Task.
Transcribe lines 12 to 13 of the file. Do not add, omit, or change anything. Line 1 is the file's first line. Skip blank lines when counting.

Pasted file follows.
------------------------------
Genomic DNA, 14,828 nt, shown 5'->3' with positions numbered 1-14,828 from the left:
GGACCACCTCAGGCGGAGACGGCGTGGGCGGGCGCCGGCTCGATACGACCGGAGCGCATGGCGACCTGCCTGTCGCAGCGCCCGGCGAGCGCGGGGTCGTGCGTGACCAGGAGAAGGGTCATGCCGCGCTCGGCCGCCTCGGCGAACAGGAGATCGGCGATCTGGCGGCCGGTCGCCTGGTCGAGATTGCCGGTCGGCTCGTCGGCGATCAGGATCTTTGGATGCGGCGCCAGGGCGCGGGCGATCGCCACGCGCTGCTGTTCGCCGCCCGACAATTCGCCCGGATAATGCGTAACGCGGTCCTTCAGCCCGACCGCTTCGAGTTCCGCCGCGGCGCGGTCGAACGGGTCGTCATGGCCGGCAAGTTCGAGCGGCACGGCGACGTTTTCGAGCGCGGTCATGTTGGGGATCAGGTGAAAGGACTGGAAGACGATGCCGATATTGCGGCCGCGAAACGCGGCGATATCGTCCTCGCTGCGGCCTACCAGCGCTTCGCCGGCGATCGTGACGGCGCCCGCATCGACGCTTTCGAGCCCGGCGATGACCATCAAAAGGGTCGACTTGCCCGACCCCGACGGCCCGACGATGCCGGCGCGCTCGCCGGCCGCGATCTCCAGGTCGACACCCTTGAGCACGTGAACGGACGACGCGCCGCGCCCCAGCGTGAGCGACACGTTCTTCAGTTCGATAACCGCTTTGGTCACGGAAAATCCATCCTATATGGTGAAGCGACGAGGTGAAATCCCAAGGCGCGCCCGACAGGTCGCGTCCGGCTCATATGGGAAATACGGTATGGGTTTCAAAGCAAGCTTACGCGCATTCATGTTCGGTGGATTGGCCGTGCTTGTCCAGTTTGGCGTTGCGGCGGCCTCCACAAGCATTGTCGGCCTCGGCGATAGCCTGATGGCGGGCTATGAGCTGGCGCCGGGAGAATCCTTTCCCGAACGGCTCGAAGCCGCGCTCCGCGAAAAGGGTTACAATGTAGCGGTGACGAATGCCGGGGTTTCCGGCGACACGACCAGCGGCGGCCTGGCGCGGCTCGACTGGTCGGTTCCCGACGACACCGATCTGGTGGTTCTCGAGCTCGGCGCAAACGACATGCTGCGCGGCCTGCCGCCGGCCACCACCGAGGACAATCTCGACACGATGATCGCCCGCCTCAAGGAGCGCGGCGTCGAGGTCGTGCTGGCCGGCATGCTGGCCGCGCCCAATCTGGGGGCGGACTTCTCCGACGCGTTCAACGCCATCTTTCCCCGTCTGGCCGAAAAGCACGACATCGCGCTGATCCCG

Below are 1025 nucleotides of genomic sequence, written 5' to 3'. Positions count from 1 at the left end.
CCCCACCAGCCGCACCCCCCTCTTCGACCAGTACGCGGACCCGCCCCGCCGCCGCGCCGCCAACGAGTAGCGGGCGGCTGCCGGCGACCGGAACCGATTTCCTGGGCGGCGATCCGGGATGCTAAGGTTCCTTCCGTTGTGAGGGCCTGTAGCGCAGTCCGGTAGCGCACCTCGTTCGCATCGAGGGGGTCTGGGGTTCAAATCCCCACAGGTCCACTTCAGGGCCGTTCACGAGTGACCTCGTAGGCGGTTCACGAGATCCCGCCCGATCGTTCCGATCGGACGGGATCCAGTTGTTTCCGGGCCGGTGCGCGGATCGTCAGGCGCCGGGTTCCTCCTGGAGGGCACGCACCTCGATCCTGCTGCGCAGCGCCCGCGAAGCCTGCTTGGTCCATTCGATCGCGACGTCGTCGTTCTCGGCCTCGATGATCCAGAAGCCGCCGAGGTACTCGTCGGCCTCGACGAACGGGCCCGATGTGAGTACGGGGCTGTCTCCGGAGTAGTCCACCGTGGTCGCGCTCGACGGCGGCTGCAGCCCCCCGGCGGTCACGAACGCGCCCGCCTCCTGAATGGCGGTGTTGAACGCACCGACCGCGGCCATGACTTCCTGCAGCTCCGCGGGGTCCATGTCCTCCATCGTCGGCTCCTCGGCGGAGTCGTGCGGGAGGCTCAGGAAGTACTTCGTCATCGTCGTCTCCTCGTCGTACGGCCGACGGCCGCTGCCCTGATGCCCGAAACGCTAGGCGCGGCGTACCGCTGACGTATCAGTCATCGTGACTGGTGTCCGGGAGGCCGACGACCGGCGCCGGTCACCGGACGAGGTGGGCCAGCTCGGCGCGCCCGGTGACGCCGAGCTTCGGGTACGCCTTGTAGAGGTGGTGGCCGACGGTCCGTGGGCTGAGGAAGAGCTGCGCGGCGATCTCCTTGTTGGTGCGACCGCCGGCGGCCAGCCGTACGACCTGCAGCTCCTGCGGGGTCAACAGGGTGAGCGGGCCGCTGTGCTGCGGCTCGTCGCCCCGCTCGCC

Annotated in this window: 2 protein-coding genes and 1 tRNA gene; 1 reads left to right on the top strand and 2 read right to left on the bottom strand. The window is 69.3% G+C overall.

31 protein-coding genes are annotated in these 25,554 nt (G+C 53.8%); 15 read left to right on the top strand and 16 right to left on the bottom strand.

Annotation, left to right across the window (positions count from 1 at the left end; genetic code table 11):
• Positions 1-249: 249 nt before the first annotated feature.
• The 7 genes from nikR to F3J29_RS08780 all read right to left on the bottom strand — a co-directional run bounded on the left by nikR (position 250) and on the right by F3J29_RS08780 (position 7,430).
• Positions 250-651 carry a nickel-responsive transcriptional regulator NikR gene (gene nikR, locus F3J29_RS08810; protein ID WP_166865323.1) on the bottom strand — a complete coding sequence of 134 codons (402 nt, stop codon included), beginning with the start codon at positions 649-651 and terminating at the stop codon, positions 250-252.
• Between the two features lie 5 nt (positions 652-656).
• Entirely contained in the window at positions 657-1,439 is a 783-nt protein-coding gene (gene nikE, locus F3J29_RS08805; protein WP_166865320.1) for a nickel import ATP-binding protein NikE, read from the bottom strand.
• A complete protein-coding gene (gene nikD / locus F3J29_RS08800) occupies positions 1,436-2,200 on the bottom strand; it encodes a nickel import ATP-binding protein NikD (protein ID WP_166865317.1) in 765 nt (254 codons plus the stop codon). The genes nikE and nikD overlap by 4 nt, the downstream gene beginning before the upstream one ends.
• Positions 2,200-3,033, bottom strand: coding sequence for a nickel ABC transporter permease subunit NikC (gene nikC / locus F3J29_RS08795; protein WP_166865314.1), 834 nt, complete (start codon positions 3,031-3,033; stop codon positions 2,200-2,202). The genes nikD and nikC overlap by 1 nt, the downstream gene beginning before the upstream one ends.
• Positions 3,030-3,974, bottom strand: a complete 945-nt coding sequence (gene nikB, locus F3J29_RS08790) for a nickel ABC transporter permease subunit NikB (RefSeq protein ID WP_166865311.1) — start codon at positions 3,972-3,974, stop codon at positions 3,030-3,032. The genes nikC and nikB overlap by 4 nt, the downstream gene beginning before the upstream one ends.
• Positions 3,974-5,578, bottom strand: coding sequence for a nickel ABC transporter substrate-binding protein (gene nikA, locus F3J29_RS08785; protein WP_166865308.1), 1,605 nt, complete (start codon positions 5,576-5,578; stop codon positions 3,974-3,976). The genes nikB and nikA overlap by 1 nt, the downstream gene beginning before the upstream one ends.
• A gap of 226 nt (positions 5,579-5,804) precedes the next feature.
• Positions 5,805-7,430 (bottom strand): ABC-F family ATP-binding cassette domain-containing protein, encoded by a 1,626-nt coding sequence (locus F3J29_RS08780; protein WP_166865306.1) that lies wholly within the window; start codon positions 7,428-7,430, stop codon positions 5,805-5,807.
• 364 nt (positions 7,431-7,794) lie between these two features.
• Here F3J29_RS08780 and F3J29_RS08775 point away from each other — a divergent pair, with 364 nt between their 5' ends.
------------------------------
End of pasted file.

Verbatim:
• Entirely contained in the window at positions 657-1,439 is a 783-nt protein-coding gene (gene nikE, locus F3J29_RS08805; protein WP_166865320.1) for a nickel import ATP-binding protein NikE, read from the bottom strand.
• A complete protein-coding gene (gene nikD / locus F3J29_RS08800) occupies positions 1,436-2,200 on the bottom strand; it encodes a nickel import ATP-binding protein NikD (protein ID WP_166865317.1) in 765 nt (254 codons plus the stop codon). The genes nikE and nikD overlap by 4 nt, the downstream gene beginning before the upstream one ends.